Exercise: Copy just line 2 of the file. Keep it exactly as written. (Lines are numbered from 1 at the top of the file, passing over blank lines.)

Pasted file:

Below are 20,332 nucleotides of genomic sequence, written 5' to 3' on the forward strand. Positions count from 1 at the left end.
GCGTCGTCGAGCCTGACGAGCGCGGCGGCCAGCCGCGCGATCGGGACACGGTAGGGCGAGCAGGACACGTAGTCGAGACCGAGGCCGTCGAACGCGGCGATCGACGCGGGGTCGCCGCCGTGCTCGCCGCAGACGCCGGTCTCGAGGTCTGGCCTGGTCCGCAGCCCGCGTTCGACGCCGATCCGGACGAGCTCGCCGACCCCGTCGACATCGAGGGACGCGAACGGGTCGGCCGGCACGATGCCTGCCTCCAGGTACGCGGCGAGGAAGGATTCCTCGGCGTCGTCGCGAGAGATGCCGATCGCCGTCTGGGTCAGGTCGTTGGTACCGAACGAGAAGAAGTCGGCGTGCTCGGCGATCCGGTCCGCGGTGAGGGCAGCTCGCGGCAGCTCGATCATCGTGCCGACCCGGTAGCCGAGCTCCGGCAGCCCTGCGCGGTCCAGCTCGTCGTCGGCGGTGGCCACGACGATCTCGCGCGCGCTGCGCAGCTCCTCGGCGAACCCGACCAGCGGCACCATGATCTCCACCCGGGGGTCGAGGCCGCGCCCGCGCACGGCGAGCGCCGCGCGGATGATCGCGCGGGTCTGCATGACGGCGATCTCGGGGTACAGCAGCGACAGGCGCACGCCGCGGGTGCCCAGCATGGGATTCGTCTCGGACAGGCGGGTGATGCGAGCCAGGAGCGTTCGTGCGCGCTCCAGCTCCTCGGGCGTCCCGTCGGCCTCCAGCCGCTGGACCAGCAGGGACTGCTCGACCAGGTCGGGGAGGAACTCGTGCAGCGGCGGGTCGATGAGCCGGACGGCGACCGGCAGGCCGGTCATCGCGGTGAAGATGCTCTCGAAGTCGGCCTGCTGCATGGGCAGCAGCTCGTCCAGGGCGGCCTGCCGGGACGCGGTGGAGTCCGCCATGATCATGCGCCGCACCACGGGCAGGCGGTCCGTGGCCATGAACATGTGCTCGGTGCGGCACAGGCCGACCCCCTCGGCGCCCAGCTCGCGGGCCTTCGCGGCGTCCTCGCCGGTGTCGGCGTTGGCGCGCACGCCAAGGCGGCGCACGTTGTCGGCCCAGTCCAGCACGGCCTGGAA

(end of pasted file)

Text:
GCGTCGTCGAGCCTGACGAGCGCGGCGGCCAGCCGCGCGATCGGGACACGGTAGGGCGAGCAGGACACGTAGTCGAGACCGAGGCCGTCGAACGCGGCGATCGACGCGGGGTCGCCGCCGTGCTCGCCGCAGACGCCGGTCTCGAGGTCTGGCCTGGTCCGCAGCCCGCGTTCGACGCCGATCCGGACGAGCTCGCCGACCCCGTCGACATCGAGGGACGCGAACGGGTCGGCCGGCACGATGCCTGCCTCCAGGTACGCGGCGAGGAAGGATTCCTCGGCGTCGTCGCGAGAGATGCCGATCGCCGTCTGGGTCAGGTCGTTGGTACCGAACGAGAAGAAGTCGGCGTGCTCGGCGATCCGGTCCGCGGTGAGGGCAGCTCGCGGCAGCTCGATCATCGTGCCGACCCGGTAGCCGAGCTCCGGCAGCCCTGCGCGGTCCAGCTCGTCGTCGGCGGTGGCCACGACGATCTCGCGCGCGCTGCGCAGCTCCTCGGCGAACCCGACCAGCGGCACCATGATCTCCACCCGGGGGTCGAGGCCGCGCCCGCGCACGGCGAGCGCCGCGCGGATGATCGCGCGGGTCTGCATGACGGCGATCTCGGGGTACAGCAGCGACAGGCGCACGCCGCGGGTGCCCAGCATGGGATTCGTCTCGGACAGGCGGGTGATGCGAGCCAGGAGCGTTCGTGCGCGCTCCAGCTCCTCGGGCGTCCCGTCGGCCTCCAGCCGCTGGACCAGCAGGGACTGCTCGACCAGGTCGGGGAGGAACTCGTGCAGCGGCGGGTCGATGAGCCGGACGGCGACCGGCAGGCCGGTCATCGCGGTGAAGATGCTCTCGAAGTCGGCCTGCTGCATGGGCAGCAGCTCGTCCAGGGCGGCCTGCCGGGACGCGGTGGAGTCCGCCATGATCATGCGCCGCACCACGGGCAGGCGGTCCGTGGCCATGAACATGTGCTCGGTGCGGCACAGGCCGACCCCCTCGGCGCCCAGCTCGCGGGCCTTCGCGGCGTCCTCGCCGGTGTCGGCGTTGGCGCGCACGCCAAGGCGGCGCACGTTGTCGGCCCAGTCCAGCACGGCCTGGAA